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Obama’s dirty dozen: Secret Service men behaving badly in Colombia

Published time: April 14, 2012 19:39
Edited time: April 15, 2012 04:50
Barack Obama (L), surrounded by US Secret Service agents (AFP Photo / Saul Loeb)

Barack Obama (L), surrounded by US Secret Service agents (AFP Photo / Saul Loeb)

Eleven Secret Service agents have been relieved from their duties in light of claims they spent time set aside for planning President Obama’s visit drinking and visiting prostitutes.

­They were on location in Cartagena, Colombia, preparing for Obama's arrival and participation in the Summit of the Americas. But instead, they engaged in activities that caused a scandal that could possibly overshadow the summit itself.

US Secret Service Assistant Director Paul Morrissey noted that allegations of misconduct were made against 11 Secret Service members, including both special agents and Uniformed Division officers. However, he did not specify exactly what kind of misconduct it was.

The nature of the allegations, coupled with a zero tolerance policy on personal misconduct, resulted in the Secret Service taking the decisive action to relieve these individuals of their assignment, return them to their place of duty and replace them with additional Secret Service personnel,” Morrissey said in a statement.

Originally, an anonymous US official reported 12 Secret Service members being relieved from duty.

Five US military personnel are also being investigated for alleged misconduct at the same hotel where the Secret Service officers were staying. The five have reportedly been confined to their quarters.

A source within the Secret Service was reported as saying earlier that at least one of the officers had solicited prostitutes. Many of the 11 men are also, according to the source, married – and a few hold supervisory positions.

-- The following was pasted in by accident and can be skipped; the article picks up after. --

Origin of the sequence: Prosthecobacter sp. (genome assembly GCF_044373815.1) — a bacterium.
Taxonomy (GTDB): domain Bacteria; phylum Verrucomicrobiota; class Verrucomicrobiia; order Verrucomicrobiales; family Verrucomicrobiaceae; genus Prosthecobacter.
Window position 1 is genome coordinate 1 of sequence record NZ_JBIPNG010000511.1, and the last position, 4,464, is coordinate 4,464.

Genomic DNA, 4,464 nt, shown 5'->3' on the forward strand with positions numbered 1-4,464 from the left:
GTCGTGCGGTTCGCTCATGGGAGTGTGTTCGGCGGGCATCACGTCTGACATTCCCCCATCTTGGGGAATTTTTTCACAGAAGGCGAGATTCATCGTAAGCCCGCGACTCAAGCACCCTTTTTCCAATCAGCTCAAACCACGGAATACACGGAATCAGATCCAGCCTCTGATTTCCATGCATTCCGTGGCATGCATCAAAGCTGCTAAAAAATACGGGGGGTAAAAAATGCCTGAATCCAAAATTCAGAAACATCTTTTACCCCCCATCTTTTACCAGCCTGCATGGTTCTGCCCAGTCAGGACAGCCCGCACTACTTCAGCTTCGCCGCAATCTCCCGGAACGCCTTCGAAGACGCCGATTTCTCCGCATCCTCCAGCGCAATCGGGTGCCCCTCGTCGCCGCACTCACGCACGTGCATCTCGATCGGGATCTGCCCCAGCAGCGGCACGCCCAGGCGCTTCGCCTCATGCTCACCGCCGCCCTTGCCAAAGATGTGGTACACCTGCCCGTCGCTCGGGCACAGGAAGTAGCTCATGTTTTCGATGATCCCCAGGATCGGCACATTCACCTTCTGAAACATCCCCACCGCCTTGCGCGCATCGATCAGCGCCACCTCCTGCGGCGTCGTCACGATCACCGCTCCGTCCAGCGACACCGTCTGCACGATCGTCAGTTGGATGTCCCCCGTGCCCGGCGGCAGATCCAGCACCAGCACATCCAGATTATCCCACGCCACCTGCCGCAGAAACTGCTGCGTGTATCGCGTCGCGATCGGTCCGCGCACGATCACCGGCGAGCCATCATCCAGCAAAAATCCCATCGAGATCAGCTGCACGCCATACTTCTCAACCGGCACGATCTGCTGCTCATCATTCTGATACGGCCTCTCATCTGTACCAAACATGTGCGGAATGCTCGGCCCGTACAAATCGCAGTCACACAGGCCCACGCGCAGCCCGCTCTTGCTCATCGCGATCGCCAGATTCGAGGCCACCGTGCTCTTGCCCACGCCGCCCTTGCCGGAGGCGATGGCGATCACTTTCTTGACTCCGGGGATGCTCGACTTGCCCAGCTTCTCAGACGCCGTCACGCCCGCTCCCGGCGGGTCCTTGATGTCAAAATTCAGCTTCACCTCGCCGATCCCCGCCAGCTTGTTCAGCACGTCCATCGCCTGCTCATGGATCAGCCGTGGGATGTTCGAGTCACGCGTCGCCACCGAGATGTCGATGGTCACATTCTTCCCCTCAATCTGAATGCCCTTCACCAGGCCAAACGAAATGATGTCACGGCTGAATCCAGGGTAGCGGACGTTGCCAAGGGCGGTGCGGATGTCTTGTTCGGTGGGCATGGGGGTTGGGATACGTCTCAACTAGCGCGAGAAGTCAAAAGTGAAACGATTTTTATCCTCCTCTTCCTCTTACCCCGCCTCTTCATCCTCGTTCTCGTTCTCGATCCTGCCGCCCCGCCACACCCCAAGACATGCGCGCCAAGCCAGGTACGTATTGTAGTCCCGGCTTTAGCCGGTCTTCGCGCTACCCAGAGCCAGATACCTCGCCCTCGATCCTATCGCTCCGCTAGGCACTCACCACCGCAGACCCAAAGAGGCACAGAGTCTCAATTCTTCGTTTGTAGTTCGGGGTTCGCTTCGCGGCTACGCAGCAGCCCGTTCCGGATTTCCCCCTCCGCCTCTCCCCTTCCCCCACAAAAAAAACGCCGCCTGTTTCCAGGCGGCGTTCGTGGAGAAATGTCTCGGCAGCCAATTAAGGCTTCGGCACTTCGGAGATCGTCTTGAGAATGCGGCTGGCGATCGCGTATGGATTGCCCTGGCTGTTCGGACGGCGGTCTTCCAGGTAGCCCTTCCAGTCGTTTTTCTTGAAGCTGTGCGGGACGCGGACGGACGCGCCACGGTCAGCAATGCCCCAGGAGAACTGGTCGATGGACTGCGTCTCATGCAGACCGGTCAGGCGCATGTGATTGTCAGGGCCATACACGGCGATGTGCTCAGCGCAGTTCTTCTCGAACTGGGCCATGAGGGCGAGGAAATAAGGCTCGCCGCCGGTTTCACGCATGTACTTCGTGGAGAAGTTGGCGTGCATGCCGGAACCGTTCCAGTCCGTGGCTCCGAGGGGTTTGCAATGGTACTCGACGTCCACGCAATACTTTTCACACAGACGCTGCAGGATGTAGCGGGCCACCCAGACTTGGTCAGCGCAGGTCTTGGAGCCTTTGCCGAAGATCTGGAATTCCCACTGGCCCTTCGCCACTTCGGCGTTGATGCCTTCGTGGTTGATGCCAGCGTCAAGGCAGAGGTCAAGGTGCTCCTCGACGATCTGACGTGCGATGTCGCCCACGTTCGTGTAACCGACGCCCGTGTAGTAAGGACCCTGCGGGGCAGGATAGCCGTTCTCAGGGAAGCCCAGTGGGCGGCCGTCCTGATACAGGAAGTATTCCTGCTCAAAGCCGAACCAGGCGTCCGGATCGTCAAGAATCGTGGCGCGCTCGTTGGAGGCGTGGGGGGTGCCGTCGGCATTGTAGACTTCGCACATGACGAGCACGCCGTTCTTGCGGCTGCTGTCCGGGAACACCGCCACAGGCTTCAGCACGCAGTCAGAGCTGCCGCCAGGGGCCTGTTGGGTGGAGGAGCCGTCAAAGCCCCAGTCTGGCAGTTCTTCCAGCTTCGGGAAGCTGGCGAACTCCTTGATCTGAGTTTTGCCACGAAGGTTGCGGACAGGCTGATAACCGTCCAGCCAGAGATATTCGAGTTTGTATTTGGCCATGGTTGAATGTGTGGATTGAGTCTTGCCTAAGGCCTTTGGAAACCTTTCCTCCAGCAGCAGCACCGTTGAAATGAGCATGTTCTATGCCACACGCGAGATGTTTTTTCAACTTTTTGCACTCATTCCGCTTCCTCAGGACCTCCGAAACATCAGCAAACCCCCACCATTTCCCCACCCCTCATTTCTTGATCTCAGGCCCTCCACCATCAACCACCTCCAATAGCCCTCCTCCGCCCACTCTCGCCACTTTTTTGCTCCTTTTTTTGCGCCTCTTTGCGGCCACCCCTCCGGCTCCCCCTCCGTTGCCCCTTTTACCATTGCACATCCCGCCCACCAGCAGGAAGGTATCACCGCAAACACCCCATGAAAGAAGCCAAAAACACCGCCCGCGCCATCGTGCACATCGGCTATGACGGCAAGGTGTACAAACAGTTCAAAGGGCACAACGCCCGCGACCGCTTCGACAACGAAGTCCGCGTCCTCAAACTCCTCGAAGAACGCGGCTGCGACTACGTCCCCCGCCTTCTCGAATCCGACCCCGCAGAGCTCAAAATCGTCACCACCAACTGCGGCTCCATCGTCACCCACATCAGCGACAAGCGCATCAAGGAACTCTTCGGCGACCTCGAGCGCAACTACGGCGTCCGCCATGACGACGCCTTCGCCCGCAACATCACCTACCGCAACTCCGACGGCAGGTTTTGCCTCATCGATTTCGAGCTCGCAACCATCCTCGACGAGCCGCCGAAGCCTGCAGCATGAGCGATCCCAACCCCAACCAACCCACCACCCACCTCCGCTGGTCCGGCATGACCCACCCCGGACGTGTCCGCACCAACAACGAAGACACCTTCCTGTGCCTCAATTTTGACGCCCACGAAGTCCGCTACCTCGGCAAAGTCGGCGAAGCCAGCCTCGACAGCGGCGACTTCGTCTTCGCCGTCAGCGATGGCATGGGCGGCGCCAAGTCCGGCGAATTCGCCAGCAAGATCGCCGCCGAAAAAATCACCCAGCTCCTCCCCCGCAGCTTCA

But it isn’t even the moral or legal complications that blew this story open. Prostitution is legitimate in designated ‘zones’ in Colombia – and while the Secret Service considers solicitation inappropriate for its agents, it’s also not an actual crime.

In fact, the whole thing could have simply happened with no one being the wiser, had it not been for the money. Apparently, being in the President’s employ doesn’t pay as well as one might think, and one of the prostitutes went to police saying the men refused to pay up. The police notified the State Department, and the story, with all its sordid details, unraveled from there.

It’s not the first time the President’s men have been caught in flagrante delicto, either. Just a few months ago, a federal agent with the State Department’s Bureau of Diplomatic Security was charged with second degree murder, after shooting a man in Honolulu. Though the agent was off duty at the time, he was on the island to provide advance security arrangements for Obama’s trip to the Asia-Pacific Economic Cooperation (APEC) summit.

And in August, another Secret Service agent was arrested for a DUI in Iowa, where he was helping arrange security for Obama’s bus trip through three Midwestern states.